Why is Risk Management important?

Murphys Law! If anything can go wrong, it will! Proactive planning reduces in line pressure Early identification of risks enables the choice of the least risky option Is a common sense practice we do in real life anyway!


Session 8 and 9

Risk Management Cycle

Risk Monitoring
Risk Identification Risk Quantification

Risk Monitoring
Risk Mitigation

Risk Monitoring


Risk Monitoring
Session 8 and 9

Risk Identification

Identifying possible risk sources

Both positive and negative!

Unidentified risks are more dangerous than identified risks!


Session 8 and 9

Risk Identification Tools

History within the organization: Documents and Interviews Checklists Literature Simple Framework Based Identification Simulation Decision Trees
Session 8 and 9


Risk Identification Tools: Organizational History

Look at past projects track record (covered in Project Closure in Chapter 12) Look at the past track record of customers/other parties Talk to (and Listen to!) others with similar experience in the organization


Session 8 and 9

Risk Identification Tools: Checklists

Checklists as a representation of

Things to do Things to watch out for

Manifestation of previous history Should be kept current as we learn from projects


Session 8 and 9

Risk Identification Tools: Literature

Various Journals, Books etc (e.g., IEEE) Industry forums Informal Networking across the industry Formal Information Buying


Session 8 and 9

Risk Identification Tools: A simple framework

Framework provides a structure to channel the analysis (a case of Generalized Checklists) Identify risks in each of the categories

Technology Risks Market Risks People related risks Environmental Risks Political Risks


Session 8 and 9

Risk Identification Tools: Decision Trees


Session 8 and 9

Risk Quantification

Two dimensions to the importance of a risk

Probability of a risk happening Impact of the risk Provides a tangible unit of measurement Normalizes across various dimensions

Impact usually converted to $ amounts

Risk Exposure = Probability * Impact


Session 8 and 9

Fig 8.2. Decision Trees

<Economy Good; 0.3>

<Economy Neutral; 0.2>

<Economy Bad; 0.5>

<Case1; 0.3>

<Case2; 0.7>

<Case5; 0.9>

<Case6; 0.1>

<Case3; 0.8>
PR = $3M RAR = $0.18M PR = $5M RAR = $0.7M PR = $0.5M RAR = $0.2M

<Case4; 0.2>
PR = $1.5M RAR = $405.5K PR = $1M RAR = $0.1M PR = $2M RAR = $60K

36 PR = Projected Revenue; RAR = Risk Adjusted Revenue Session 8 and 9

Risk Mitigation

Mechanism to identify if a risk has actually happened

Indicators or Symptoms Keeping antennae open Preferably have multiple options open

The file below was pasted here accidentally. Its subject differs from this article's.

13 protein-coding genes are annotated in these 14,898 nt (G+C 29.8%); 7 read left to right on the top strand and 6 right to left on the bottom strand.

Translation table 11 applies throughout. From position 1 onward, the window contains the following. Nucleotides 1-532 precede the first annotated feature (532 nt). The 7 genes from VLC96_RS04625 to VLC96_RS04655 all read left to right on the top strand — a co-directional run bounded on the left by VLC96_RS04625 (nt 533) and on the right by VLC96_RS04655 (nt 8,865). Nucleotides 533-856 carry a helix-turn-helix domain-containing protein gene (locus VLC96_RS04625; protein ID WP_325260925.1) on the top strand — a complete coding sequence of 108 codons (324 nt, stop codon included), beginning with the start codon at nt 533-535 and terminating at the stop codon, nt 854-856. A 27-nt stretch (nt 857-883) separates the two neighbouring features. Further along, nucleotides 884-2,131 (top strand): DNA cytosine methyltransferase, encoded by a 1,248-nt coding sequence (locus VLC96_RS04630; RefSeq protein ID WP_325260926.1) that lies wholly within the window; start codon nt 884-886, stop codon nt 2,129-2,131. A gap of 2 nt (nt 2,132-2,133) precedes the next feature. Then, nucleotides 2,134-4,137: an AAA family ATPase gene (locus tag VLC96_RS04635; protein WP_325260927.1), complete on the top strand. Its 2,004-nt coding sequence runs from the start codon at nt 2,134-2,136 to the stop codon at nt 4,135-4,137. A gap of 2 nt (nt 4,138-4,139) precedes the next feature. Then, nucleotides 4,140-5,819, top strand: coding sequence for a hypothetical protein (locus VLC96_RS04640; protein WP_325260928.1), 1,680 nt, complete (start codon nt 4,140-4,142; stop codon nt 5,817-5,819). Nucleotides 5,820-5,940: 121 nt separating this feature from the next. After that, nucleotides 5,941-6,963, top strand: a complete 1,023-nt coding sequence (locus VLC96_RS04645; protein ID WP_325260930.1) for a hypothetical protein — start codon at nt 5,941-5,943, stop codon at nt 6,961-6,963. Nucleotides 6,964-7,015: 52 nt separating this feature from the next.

Alternative Plans to tackle the risk if it happens

Mitigation in the context of common types of risks


Session 8 and 9

Mitigation against common Risks

People Flux

Redundancy Good HR Policies Aligning individuals aspirations to organizational goals Documented processes Training and skill upgradation


Session 8 and 9

Mitigation against common Risks (Contd)

Requirements Change

Good customer relations Prototyping and Early feedback Good Configuration Management and Change Control Proper Contract Review


Session 8 and 9

Mitigation against common Risks (Contd)

Unrealistic schedules and budgets

Expert opinion Comparison to historical data Drill down details (may not be easy) Software Reuse


Session 8 and 9

Risk Monitoring

Happens throughout the project Keep your antennae open! Revisit each risk, probability and impact Reprioritize risks worth focusing on Do this exercise periodically (e.g., once a month) and event driven (e.g., milestone)


Session 8 and 9

Typical Risks in Global Teams


Parity, Look for greener pastures Cultural differences Time zone and communication hassles Dependence on communication infrastructure


Technology Project Profiles

Outdated technology in different locations

9/11, Travel advisories, Governmental procedures
Session 8 and 9



Risk Management: Some Real Life Tips

Usually classify risk probability as High, Medium and Low Normalizing the $ impact to be round numbers Focusing attention on High/Medium probability events with a high impact Risk occurs in multiple levels, in tandem Risk impact usually has a cascading effect
Session 8 and 9


Topics Re-cap

What is Risk? What is Risk Management? Why is it important? Risk Management Cycle Risks and Mitigation for Global Teams Metrics in Risk Management


Session 8 and 9